All of the flaked cereals, oats, barley , corn, etc.; toasted wheat flour (ready to eat, merely to be mixed with milk or water); grated raw carrot, sterilized by roasting, and packed into jars, dried fruits, especially raisins, dates, apricots, and prunes; (also the dried dom fruits, from the dom tree or Christ-thorn, a small berry-fruit which is almost always on the dom trees, and which keep indefinitely after easy drying. It is carried by the Bedouins on their travels, and was used as a travel food by Christ. A shrub-tree, it is abundant in Galilee.); shelled nuts and pine kernels; sunflower kernels.

    Black olives (dried); a jar of honey; wholewheat biscuits, or sundried or fire-rusked slices of wholewheat bread; dried powdered spices as flavor and tonic for use with the cereals, etc., such as marjoram, thyme, sage, rosemary; raw groundnuts (peanuts) and also raw peanuts ground into flour; carob pods; and of the dairy products, dried milk--dried milk in cones (sold in Arab shops for travelers) keeps indefinitely, and when crushed into water makes a good milk mixture for eating with the flaked or powdered cereals; also hard cheese and Balearic type cheese (described earlier in this chapter and very long-keeping); salt and cayenne pepper and the common peppers, and a can or jar of sugar molasses, so rich in minerals.


    ****************************


    excerpt from Travelers Joy by Juliette de Bairacli Levy.

    Juliette de Bairacli Levy was a world renowned herbalist, author, breeder of Afghan hounds, friend of the Gypsies, traveler in search of herbal wisdom, and the pioneer of holistic veterinary medicine.

    Juliette was born on the 11th hour of the 11th day of the 11th month in 1912 in Manchester, England.She was educated at Lowther College, one of the best girls schools in Britain, and went on to study veterinary medicine at the Universities of Manchester and Liverpool. Find all of her books here.

  • Tuesday, June 30, 2020 4:47 PM | Wise Woman (Administrator)

    The Teeth of the Lion— The Story of the Beloved and Despised Dandelion
           by Anita Sanchez



     

    Massachusetts, About 1621


    A woman kneels in the rich, dark soil of a garden. Golden sunlight pours down on the freshly-turned earth, and the comforting warmth helps her to forget the cold. After a winter filled with hardship, death, and sorrow, it had seemed as if the sun would never shine again. But now the grass is greening, and spring has come at last.

    She crumbles the soil between her fingers, preparing it carefully for the seeds. It is vitally important that these seeds grow: she is planting an herb garden, of plants carefully chosen for their healing powers.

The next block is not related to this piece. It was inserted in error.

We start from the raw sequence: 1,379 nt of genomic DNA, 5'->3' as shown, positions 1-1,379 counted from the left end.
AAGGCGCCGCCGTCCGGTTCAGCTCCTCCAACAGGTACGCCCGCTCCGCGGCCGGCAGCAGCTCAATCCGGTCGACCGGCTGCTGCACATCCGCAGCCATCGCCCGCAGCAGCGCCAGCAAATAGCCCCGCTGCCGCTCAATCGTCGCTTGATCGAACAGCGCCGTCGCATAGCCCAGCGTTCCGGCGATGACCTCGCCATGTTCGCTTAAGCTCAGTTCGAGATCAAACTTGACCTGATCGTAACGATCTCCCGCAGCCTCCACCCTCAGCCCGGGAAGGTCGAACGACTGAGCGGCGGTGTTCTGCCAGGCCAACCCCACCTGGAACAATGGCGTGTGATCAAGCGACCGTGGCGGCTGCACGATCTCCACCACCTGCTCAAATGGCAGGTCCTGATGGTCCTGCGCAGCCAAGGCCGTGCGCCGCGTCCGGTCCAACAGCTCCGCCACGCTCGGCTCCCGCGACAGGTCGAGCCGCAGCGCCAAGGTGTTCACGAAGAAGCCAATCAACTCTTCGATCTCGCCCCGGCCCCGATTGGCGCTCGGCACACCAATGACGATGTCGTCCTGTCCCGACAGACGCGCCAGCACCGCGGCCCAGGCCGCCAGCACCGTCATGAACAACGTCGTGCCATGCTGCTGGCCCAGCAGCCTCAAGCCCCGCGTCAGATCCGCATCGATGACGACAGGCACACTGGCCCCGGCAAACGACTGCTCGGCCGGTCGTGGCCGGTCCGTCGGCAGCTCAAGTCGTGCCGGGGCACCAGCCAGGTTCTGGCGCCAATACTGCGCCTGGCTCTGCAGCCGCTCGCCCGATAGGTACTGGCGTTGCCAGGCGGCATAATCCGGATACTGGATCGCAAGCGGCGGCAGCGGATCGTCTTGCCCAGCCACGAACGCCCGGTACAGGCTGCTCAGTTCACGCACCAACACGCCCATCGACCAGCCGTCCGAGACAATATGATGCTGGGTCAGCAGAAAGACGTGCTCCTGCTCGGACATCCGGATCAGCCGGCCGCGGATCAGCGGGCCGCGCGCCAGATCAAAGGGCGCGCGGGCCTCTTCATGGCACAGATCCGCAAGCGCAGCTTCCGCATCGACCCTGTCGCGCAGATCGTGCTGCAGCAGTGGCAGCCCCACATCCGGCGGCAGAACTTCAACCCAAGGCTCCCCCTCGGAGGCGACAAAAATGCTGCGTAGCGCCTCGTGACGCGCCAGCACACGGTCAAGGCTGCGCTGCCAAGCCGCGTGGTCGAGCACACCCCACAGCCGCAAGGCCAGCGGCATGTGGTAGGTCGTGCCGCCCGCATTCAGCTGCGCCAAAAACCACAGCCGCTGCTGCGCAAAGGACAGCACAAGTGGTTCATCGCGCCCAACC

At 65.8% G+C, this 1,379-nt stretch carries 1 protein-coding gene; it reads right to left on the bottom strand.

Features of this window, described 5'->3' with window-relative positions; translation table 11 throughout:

She lifts her tired eyes and scans the forbidding tangle of trees crowding close to the huts of the little settlement. Here there are no doctors' offices or apothecary shops, only wilderness. The plants she grows in her garden will be medicines that might make the difference between life and death for her family in this terrifying New World.


    She etches a furrow in the fertile soil, then carefully sprinkles in a row of tiny brown specks. She pats the soil over them lovingly, murmuring a prayer over the precious seeds: a heartfelt prayer that dandelions will grow, where before there was only the barren grass.

     

    …While the men did the heavy work of cutting down the trees and plowing, gardening was the women's chore. In the newly-cleared sunny spaces, they set themselves to create herb gardens, little square-edged plots seeded with familiar, home-like plants—small and hopeful patches of order in the chaos of the wilderness. The herb gardens were filled with plants that were the housewives' indispensable medicine chest.


    …All parts of the dandelion plant—leaf, root, and flower—had been known for a millennia as efficacious remedies against a host of ailments, and were hailed in popular "herbals," or books of plant lore, as powerful medicine. The anxious wives and mothers, facing so many hardships in the New World, early planted the seeds of such useful plants. Although no one understood why dandelions were good medicine, everyone knew that they worked. Dandelions' golden blossoms were considered one of the most useful flowers in the garden.


    You may recall from your childhood eating dandelion greens or drinking dandelion tea, making chains of the stems and flowers, blowing the seeds from the puff ball into the wind, being carefree while enjoying this prolific flowering plant. You may have been disappointed to learn that you were playing with a disgusting weed. But, now the world can learn the true, amazing, secrets of this wonderful herb, the dandelion!




    In Anita Sanchez' book, The Teeth of the Lion—The Story of the Beloved and Despised Dandelion, you'll journey through the natural history of the dandelion and learn about its long association with humans.


    Well adapted ecologically to spread into and thrive within disturbed sites—such as the lawns, playgrounds, roadsides, and parking lots in which they are most often encountered today, and viewed as weeds—dandelions also have had a lengthy, welcomed association with humans as medicine, food, and objects of ritual, magic, and folklore.

  • Friday, June 26, 2020 1:04 PM | Wise Woman (Administrator)
    A Soul Reading for the Cancer New Moon

    by Kathy Crabbe




    Dearest Moon Muser,  It’s the New Moon in Cancer on June 20 at 11:41 pm Pacific Time along with an Annular Solar Eclipse and the Summer Solstice. Time to go within  and hear a message or two from your past which could take the form of a past life karmic flash, or an ancestor or an old chum that pops in. As the Sun is eclipsed almost totally by the Moon, we focus on BEING, not doing as we allow our New Moon Intentions for the Moonth to bubble forth.